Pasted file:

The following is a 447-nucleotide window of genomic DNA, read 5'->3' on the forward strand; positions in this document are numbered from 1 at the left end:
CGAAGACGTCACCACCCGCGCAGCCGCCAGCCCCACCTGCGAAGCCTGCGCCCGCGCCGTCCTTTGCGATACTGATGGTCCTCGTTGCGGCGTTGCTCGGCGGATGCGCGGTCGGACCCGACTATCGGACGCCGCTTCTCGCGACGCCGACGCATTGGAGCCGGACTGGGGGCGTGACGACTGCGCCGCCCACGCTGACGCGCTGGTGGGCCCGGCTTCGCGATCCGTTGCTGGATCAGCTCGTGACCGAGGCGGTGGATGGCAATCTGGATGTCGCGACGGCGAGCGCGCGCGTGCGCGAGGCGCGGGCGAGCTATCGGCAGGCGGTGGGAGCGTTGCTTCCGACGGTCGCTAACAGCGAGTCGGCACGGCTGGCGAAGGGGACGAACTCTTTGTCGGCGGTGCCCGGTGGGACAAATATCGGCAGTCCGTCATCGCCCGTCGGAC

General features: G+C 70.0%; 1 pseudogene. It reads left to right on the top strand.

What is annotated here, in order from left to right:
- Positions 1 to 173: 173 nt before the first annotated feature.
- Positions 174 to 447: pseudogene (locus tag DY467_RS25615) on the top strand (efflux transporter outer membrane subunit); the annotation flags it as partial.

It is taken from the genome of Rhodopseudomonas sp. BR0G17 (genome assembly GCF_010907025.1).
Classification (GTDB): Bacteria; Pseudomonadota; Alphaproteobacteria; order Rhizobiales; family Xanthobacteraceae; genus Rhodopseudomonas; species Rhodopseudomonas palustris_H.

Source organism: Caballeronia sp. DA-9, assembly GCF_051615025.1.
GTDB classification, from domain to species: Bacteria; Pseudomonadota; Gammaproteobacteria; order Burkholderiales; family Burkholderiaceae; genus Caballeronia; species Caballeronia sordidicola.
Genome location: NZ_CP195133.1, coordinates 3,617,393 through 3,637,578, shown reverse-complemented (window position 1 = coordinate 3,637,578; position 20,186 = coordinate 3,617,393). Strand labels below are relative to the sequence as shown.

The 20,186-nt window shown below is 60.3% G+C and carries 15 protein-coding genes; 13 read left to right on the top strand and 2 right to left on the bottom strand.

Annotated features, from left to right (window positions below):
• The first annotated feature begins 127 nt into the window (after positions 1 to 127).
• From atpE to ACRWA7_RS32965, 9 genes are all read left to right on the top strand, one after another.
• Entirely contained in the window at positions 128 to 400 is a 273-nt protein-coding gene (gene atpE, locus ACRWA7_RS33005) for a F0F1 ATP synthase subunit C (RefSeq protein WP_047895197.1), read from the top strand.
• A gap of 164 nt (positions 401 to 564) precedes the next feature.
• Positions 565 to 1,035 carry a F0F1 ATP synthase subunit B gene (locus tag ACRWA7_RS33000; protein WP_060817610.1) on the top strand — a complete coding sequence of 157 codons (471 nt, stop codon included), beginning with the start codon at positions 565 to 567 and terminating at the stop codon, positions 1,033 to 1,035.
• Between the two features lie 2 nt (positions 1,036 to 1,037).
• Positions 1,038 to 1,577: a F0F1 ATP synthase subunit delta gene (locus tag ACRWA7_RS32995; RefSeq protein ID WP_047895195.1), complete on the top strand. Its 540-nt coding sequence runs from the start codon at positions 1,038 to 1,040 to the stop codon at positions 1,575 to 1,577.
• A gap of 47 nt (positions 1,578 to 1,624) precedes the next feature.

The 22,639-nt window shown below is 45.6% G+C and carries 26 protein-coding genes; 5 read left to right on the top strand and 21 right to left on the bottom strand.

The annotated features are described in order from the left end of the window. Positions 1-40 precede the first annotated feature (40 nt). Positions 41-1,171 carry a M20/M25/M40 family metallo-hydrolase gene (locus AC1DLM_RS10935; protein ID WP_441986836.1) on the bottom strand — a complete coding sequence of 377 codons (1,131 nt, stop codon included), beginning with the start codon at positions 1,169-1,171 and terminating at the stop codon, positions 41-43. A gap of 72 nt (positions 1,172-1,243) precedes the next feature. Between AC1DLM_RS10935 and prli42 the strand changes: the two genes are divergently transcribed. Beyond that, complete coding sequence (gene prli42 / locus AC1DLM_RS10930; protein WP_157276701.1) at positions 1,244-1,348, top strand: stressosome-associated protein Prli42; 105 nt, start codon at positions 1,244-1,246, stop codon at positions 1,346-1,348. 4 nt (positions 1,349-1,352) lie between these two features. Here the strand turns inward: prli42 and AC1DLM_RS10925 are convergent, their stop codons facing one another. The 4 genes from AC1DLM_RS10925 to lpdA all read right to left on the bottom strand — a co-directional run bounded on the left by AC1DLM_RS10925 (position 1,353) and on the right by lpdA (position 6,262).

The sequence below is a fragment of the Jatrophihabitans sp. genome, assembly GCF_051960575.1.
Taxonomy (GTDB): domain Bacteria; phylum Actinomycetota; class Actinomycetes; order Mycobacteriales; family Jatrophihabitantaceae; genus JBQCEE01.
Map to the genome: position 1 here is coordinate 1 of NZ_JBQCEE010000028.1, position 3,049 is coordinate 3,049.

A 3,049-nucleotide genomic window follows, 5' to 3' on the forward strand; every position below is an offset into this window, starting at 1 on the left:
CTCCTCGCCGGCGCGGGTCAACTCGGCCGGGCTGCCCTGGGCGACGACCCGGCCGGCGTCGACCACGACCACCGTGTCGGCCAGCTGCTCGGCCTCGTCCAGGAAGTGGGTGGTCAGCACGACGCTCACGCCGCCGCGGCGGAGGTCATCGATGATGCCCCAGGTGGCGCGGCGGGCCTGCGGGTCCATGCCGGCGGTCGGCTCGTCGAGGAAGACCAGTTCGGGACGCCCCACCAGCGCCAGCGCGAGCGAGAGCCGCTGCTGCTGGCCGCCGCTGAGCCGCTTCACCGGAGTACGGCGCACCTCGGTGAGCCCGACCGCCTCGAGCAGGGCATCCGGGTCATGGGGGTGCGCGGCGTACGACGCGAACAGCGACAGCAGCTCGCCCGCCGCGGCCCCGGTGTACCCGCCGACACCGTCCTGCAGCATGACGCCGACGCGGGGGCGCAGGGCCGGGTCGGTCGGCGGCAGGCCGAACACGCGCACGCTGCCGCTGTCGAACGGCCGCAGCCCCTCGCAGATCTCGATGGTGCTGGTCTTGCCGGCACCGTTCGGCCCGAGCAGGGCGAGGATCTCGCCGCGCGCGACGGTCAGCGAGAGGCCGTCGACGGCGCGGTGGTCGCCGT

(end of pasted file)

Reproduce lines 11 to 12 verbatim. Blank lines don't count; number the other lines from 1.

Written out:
Genome location: NZ_CP195133.1, coordinates 3,617,393 through 3,637,578, shown reverse-complemented (window position 1 = coordinate 3,637,578; position 20,186 = coordinate 3,617,393). Strand labels below are relative to the sequence as shown.

The 20,186-nt window shown below is 60.3% G+C and carries 15 protein-coding genes; 13 read left to right on the top strand and 2 right to left on the bottom strand.